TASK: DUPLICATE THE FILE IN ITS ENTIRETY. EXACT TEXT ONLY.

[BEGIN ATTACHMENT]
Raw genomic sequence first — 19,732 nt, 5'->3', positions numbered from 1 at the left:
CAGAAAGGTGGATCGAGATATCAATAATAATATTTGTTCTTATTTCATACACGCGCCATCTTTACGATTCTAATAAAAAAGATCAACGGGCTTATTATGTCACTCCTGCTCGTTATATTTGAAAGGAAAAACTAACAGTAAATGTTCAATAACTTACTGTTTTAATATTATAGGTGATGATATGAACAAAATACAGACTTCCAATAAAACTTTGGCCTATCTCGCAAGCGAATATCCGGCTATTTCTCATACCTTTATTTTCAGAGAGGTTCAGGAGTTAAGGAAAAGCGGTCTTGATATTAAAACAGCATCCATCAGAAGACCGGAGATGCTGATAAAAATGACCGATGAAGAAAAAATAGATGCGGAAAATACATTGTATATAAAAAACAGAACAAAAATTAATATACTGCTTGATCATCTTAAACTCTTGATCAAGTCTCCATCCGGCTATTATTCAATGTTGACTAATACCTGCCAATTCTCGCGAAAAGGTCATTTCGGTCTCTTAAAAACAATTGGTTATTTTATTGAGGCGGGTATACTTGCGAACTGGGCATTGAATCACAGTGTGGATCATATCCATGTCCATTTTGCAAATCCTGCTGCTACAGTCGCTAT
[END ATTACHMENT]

Raw genomic sequence first — 19,732 nt, 5'->3', positions numbered from 1 at the left:
CAGAAAGGTGGATCGAGATATCAATAATAATATTTGTTCTTATTTCATACACGCGCCATCTTTACGATTCTAATAAAAAAGATCAACGGGCTTATTATGTCACTCCTGCTCGTTATATTTGAAAGGAAAAACTAACAGTAAATGTTCAATAACTTACTGTTTTAATATTATAGGTGATGATATGAACAAAATACAGACTTCCAATAAAACTTTGGCCTATCTCGCAAGCGAATATCCGGCTATTTCTCATACCTTTATTTTCAGAGAGGTTCAGGAGTTAAGGAAAAGCGGTCTTGATATTAAAACAGCATCCATCAGAAGACCGGAGATGCTGATAAAAATGACCGATGAAGAAAAAATAGATGCGGAAAATACATTGTATATAAAAAACAGAACAAAAATTAATATACTGCTTGATCATCTTAAACTCTTGATCAAGTCTCCATCCGGCTATTATTCAATGTTGACTAATACCTGCCAATTCTCGCGAAAAGGTCATTTCGGTCTCTTAAAAACAATTGGTTATTTTATTGAGGCGGGTATACTTGCGAACTGGGCATTGAATCACAGTGTGGATCATATCCATGTCCATTTTGCAAATCCTGCTGCTACAGTCGCTAT